While I’ve had the privilege of publishing across a variety of genres and age bands since I first began writing professionally, in the last few years I’ve somehow found my way back to tie-in work, and happily so. An editor friend of mine reached out after acquiring the license to Mean Girls to ask if I’d be interested in working on a novel. I’d just had my second baby and my chapter book series was coming to a close, and the idea of diving head first into a fun, iconic property greatly appealed.
Tie-ins are a strange beast. One needs to be an adroit enough writer to mimic character voice, tone, and style – but not so stylized as to allow any authorial voice to pierce the veil. One needs – in most cases – to conceive of original storylines as tautly-plotted as any original work – but those plots must conform to the situational norms of the television show. And above all, one needs to defer to the creators’ vision of the property itself.
Recently, I’ve been working on original novels and comics for “Riverdale,” the teen-soap-noir drama based on the iconic Archie comic set in the eponymous town. It has been, in a word, a dream.
(Though technically, that’s two words.)
“Riverdale” is exceptionally suited to my particular wheelhouse: I love teen drama, I love mystery, and I love a healthy dose of genre homage. In that sense, this property is no different than an original work of my own – I feel huge connection and ownership to the writing, because I feel such a kinship for the source material.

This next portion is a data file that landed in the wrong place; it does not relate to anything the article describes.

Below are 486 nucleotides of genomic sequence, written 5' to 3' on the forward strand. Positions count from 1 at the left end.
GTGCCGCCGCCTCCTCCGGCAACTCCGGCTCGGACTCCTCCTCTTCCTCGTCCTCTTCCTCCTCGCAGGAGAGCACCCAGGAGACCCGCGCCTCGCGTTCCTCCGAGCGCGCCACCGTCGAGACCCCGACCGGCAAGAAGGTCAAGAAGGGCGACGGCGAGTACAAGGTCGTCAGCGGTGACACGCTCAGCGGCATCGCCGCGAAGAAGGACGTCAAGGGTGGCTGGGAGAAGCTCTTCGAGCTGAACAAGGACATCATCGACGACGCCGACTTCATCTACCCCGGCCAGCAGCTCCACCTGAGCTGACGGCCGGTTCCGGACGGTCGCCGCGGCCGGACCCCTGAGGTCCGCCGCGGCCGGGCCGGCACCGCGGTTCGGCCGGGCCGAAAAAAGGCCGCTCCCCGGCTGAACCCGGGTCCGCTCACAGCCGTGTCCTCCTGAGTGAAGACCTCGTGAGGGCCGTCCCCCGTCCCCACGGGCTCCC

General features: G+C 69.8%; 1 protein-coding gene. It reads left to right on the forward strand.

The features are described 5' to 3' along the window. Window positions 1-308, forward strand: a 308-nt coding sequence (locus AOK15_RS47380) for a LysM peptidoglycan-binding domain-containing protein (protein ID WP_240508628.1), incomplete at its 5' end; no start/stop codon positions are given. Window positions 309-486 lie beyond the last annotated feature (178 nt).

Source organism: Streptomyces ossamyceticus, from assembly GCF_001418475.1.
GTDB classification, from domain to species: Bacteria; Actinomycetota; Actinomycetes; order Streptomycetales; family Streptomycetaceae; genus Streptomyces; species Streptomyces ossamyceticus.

That said, it may be my wheelhouse, but it’s not my sandbox; I just play in it. When asked during a recent interview how tempted I am to bend the characters and the storylines to my will, the answer was: Actually, not all that much. It might have to do with having spent so much time on the opposite side of the desk, but I’m all too aware that these characters and scenarios belong to someone else. Unlike fanfic (which I think is a fun and fantastic way to engage with one’s favorite imaginary worlds), this writing isn’t for me. It’s for you – all the “Riverdale” fans out there looking for a fix in between episodes. My role in this case is to be an extension of the creators’ vision, not to course-correct for a pairing I’m ‘shipping or to rewrite the canon to suit my own preferences.
Generally speaking, I’m the sort of person who takes things much too seriously. But when it comes to writing, to creating, I think the best work, ironically, tends to bubble to the surface when we’re playing, stringing thoughts and words and random tangents together with total abandon. Working with comic book characters feels like the ultimate extension of play.
At the same time, it can sometimes feel more “job-like” than writing my original stories: for one, the deadlines tend to be tighter. For another, see above re: conforming to series norms. And last but not least, a tie-in writer has to check their ego at the door. If the licensor isn’t feeling what I’ve created, that’s the final word. There are writers who might find this process too constricting. But for me, I often like having a hand to hold and a rigid-ish road map in this messy and confusing pursuit we call the writing life.
It’s true that sometimes, my work looks a lot like “just watching tv.” I’m not complaining. The only thing better than going full couch potato with my favorite show or movie is day spent with books, with reading or writing. To have made a career of all three feels just right.
Thanks so much, Micol! And big thanks to everyone reading today. You’re the best — and we’ll see you again later this week!